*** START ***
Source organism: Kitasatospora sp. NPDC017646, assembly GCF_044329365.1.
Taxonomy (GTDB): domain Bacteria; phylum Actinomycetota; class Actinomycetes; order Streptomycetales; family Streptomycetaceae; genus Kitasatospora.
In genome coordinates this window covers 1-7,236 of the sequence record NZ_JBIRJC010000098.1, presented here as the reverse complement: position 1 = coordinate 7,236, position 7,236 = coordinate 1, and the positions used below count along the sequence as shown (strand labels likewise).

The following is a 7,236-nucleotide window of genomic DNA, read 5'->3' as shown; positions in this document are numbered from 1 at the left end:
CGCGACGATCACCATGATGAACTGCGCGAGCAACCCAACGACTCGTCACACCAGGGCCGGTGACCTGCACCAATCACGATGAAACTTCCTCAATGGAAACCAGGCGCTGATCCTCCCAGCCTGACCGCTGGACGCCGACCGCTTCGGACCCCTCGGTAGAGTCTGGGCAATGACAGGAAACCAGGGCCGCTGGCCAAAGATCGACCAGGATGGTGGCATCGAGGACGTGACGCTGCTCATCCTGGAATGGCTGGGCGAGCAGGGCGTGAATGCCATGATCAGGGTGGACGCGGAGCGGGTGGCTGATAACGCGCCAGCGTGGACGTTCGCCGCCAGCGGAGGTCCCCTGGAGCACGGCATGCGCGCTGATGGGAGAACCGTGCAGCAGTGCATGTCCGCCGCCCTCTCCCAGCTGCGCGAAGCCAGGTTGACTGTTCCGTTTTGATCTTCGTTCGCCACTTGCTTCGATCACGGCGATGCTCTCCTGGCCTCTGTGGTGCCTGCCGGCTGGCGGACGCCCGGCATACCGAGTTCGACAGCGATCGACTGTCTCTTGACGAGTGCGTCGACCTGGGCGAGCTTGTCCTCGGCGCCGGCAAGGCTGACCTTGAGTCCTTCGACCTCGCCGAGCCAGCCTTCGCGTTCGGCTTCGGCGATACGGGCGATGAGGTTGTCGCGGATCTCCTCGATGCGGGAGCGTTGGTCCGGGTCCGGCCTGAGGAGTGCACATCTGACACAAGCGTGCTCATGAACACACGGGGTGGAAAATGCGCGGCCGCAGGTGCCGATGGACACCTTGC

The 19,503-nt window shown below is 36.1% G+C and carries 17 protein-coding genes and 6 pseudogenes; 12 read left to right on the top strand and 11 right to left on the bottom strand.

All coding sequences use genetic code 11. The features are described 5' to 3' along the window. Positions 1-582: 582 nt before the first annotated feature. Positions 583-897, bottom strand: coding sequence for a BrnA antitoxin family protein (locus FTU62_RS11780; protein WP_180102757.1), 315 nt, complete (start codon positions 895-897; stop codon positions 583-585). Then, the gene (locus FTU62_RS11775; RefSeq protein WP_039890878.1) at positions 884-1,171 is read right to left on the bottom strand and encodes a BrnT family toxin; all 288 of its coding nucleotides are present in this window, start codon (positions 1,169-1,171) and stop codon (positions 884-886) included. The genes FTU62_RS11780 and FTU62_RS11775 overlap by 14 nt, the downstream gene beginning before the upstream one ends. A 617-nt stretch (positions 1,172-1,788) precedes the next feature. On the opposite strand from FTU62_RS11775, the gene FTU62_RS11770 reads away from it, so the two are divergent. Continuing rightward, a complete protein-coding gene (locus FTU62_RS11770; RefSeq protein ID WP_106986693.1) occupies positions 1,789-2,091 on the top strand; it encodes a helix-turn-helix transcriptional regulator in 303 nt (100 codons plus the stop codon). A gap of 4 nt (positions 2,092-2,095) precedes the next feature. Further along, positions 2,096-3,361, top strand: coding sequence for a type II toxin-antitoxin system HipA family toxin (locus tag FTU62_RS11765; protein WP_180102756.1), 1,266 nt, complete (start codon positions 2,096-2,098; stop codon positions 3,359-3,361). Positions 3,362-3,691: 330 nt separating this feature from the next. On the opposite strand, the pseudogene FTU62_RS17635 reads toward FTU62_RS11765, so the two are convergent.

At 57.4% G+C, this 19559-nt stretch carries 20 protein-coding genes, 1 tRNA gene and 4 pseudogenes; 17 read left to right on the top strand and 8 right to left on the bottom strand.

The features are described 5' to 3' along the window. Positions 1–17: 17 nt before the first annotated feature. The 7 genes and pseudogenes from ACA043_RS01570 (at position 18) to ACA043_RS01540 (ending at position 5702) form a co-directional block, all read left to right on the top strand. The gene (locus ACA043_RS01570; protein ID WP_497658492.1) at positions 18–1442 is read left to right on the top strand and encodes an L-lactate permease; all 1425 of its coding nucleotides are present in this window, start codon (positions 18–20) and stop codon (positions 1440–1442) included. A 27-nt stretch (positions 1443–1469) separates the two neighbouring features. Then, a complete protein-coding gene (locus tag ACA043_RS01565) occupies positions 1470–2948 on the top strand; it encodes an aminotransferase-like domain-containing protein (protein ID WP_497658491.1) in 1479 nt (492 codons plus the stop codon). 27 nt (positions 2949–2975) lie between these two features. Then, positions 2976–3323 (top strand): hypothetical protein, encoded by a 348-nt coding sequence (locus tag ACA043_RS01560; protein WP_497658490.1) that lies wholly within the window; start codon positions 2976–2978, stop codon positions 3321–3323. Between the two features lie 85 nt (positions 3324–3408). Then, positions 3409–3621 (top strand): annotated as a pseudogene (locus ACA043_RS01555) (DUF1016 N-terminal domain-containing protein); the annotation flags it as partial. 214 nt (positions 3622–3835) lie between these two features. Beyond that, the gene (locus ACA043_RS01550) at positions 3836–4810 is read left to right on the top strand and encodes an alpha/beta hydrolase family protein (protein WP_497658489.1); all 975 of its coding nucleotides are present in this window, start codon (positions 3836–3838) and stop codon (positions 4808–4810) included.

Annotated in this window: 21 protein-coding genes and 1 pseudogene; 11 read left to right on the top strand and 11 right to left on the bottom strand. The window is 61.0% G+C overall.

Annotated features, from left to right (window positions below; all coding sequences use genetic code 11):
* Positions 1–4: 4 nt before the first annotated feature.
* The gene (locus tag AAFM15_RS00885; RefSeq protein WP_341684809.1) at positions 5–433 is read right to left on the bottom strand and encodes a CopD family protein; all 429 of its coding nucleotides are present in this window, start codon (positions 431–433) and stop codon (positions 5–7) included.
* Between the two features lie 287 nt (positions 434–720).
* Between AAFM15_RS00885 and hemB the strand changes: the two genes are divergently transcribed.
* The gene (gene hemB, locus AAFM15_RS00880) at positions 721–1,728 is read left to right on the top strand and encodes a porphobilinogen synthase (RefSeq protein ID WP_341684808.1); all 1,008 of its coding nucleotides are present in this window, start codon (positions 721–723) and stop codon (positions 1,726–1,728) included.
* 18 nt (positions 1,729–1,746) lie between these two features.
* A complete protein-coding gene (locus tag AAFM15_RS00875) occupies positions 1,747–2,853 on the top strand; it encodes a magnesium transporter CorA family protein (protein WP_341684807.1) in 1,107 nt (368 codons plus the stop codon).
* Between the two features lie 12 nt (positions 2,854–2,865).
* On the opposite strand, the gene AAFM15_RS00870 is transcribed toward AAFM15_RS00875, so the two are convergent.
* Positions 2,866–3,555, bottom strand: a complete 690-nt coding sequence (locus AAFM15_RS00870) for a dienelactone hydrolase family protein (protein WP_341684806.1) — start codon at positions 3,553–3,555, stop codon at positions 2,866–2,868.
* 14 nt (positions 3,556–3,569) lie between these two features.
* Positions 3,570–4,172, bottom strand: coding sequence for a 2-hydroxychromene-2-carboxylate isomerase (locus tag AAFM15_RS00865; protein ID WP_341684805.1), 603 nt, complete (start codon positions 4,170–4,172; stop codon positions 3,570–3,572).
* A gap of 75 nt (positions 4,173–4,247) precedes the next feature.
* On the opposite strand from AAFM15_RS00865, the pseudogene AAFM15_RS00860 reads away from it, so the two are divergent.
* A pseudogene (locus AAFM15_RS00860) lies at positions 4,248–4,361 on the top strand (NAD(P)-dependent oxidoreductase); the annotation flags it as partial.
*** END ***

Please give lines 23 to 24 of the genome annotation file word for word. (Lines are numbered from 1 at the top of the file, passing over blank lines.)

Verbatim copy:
* Positions 3,570–4,172, bottom strand: coding sequence for a 2-hydroxychromene-2-carboxylate isomerase (locus tag AAFM15_RS00865; protein ID WP_341684805.1), 603 nt, complete (start codon positions 4,170–4,172; stop codon positions 3,570–3,572).
* A gap of 75 nt (positions 4,173–4,247) precedes the next feature.